Professional Development Opinion

Advice For Aspiring Principals: “Shadow, Connect & Dream”

By Larry Ferlazzo — September 21, 2013 12 min read
  • Save to favorites
  • Print

(This is the final post in a three-part series providing advice to aspiring principals. You can see Part One here and Part Two here)

Last week’s question was:

What advice would you give someone who is interested in becoming a principal?

In Part One of this series, Lyn Hilt, Joe Mazza, and Cheryl James-Ward posted their responses -- and I threw-in a few ideas of my own. Earlier this week, Justin Baeder, Allan R. Bonilla and Josh Stumpenhorst are shared their reflections. Scott McLeod, Kelly Young (who I consider a mentor and from whom I’ve learned more about teaching than anyone else), John Gabriel and Paul Farmer all offer their advice. In addition, I’ve included comments from readers. It’s a long post, but one worth reading!

Response From Scott McLeod

Scott McLeod, J.D., Ph.D., is the Director of Innovation for the Prairie Lakes AEA in Iowa and the Founding Director of CASTLE, the nation’s only academic center dedicated to the technology needs of school leaders. He blogs regularly at dangerouslyirrelevant.org and can be found on Twitter at @mcleod:

What advice would I give someone interested in being a principal? Shadow some principals, get connected, and dream bigger.

Shadow some principals. As teachers, we think we know what our principals’ jobs are like. Every Educational Leadership student that’s ever done their administrative internship, however, is surprised at the depth, complexity, and difficulty of the principalship. If you’re thinking of being a principal yourself, walk side-by-side with some building-level leaders. Be sure to accompany principals who work in different schools and locations. You’ll not only see the differences between elementary and secondary, affluent and struggling, urban and rural, and so on, you’ll also begin to see the commonalities of the job that cut across settings.

Get connected. Hagel, Brown, and Davison, in their seminal book, The Power of Pull, note that innovations don’t come from the organizational core but instead come from people on the edges of their institutions bumping up against others who are similarly resident. Likewise, Steven Johnson, in his book, Where Good Ideas Come From, reinforces the notion that fertile cross-pollination of ideas only occurs in environments where ideas are bouncing off each other in fluid (and often challenging) ways. It’s easy to succumb to groupthink when the only ideas to which one is exposed are those within a small, local area. Setting up a robust online network that exposes her to new ideas, new practices, and other new ways of thinking, doing, and being is one of the best things a prospective principal can do for herself and is an excellent solution for getting beyond ‘that’s how we’ve always done things here.’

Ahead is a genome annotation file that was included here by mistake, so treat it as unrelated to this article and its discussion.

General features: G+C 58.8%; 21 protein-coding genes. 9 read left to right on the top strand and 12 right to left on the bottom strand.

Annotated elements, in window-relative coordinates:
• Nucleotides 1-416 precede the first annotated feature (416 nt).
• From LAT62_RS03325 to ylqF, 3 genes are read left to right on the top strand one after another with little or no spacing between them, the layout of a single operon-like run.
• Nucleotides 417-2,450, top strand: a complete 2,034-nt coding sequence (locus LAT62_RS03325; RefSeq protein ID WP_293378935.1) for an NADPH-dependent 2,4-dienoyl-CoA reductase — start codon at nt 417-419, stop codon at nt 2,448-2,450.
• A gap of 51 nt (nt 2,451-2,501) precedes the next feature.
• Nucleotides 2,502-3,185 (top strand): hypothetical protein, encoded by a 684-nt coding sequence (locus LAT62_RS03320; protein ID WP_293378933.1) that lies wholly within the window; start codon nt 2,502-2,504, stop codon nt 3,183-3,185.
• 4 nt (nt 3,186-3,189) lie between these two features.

Dream bigger. Right now most educators, policymakers, and administrator preparation programs are dreaming small. Although the rhetoric may seem to be about ‘transformation,’ in reality most of what is being pushed are tweaks to our current system. Project- and inquiry-based learning environments that emphasize greater student agency, competency-based educational efforts, alternative credentialing mechanisms, and other educational movements - particularly when combined with powerful digital technologies and online access - allow us to re-envision what is possible instead of simply reifying existing practices. In a rapidly-changing world, simply ‘doing what we’ve always done but a little better’ isn’t going to cut it.

Being an excellent principal is incredibly difficult but also amazingly rewarding. We need better leaders in almost every organization. Are you up for the challenge?

Response From Kelly Young

Kelly Young is founder and executive director of Pebble Creek Labs, a training and curriculum consulting company focused on instruction, literacy and leadership development. Since 1998 Pebble Creek Labs has partnered with schools and districts to promote student achievement and develop educators. Kelly can be reached at kelly@kellyjyoung.com:

Obvious and important considerations concerning one’s readiness for the principalship center around skill sets in planning, relationship building, personal organization, communication abilities, and leadership.

Critical for consideration and not deliberated on enough are one’s motivation in seeking the principalship as well as the presence/absence of a grounded belief system regarding effective schooling.

While possessing a sound and broad set of managerial/leadership skills is important, I think first one has to seriously examine your motivation-- Why do you want to be a principal?

For some, I suspect if honest, there are varying degrees of a) wanting greater pay, b) desiring more prestige or authority, and/or c) not really liking teaching.

Depending on the degree to which these are at play, I posit all are problematic reasons and it should raise red flags for the candidate or anyone considering employing them.